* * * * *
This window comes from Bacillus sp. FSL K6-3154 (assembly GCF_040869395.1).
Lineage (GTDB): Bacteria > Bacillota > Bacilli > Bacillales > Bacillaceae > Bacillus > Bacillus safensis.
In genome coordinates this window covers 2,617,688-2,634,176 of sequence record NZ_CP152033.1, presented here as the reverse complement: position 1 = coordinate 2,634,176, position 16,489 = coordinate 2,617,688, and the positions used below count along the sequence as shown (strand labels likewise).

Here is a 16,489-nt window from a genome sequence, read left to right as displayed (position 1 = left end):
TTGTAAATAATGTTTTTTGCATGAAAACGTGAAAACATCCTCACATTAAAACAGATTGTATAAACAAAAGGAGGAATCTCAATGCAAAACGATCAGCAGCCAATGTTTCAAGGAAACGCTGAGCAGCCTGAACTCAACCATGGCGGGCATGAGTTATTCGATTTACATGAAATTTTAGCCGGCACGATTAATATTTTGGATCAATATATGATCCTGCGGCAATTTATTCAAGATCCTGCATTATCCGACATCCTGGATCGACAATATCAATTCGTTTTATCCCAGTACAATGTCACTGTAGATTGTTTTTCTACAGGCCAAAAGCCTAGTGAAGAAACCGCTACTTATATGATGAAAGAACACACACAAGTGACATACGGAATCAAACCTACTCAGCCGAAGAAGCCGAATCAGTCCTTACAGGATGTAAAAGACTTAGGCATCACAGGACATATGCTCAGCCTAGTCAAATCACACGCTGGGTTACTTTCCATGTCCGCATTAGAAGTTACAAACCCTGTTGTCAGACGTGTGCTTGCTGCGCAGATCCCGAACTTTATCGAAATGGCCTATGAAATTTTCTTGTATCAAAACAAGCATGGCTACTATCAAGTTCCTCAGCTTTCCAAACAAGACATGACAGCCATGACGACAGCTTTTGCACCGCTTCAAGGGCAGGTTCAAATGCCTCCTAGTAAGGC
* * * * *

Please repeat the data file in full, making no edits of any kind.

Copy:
This window comes from Bacillus sp. FSL K6-3154 (assembly GCF_040869395.1).
Lineage (GTDB): Bacteria > Bacillota > Bacilli > Bacillales > Bacillaceae > Bacillus > Bacillus safensis.
In genome coordinates this window covers 2,617,688-2,634,176 of sequence record NZ_CP152033.1, presented here as the reverse complement: position 1 = coordinate 2,634,176, position 16,489 = coordinate 2,617,688, and the positions used below count along the sequence as shown (strand labels likewise).

Here is a 16,489-nt window from a genome sequence, read left to right as displayed (position 1 = left end):
TTGTAAATAATGTTTTTTGCATGAAAACGTGAAAACATCCTCACATTAAAACAGATTGTATAAACAAAAGGAGGAATCTCAATGCAAAACGATCAGCAGCCAATGTTTCAAGGAAACGCTGAGCAGCCTGAACTCAACCATGGCGGGCATGAGTTATTCGATTTACATGAAATTTTAGCCGGCACGATTAATATTTTGGATCAATATATGATCCTGCGGCAATTTATTCAAGATCCTGCATTATCCGACATCCTGGATCGACAATATCAATTCGTTTTATCCCAGTACAATGTCACTGTAGATTGTTTTTCTACAGGCCAAAAGCCTAGTGAAGAAACCGCTACTTATATGATGAAAGAACACACACAAGTGACATACGGAATCAAACCTACTCAGCCGAAGAAGCCGAATCAGTCCTTACAGGATGTAAAAGACTTAGGCATCACAGGACATATGCTCAGCCTAGTCAAATCACACGCTGGGTTACTTTCCATGTCCGCATTAGAAGTTACAAACCCTGTTGTCAGACGTGTGCTTGCTGCGCAGATCCCGAACTTTATCGAAATGGCCTATGAAATTTTCTTGTATCAAAACAAGCATGGCTACTATCAAGTTCCTCAGCTTTCCAAACAAGACATGACAGCCATGACGACAGCTTTTGCACCGCTTCAAGGGCAGGTTCAAATGCCTCCTAGTAAGGC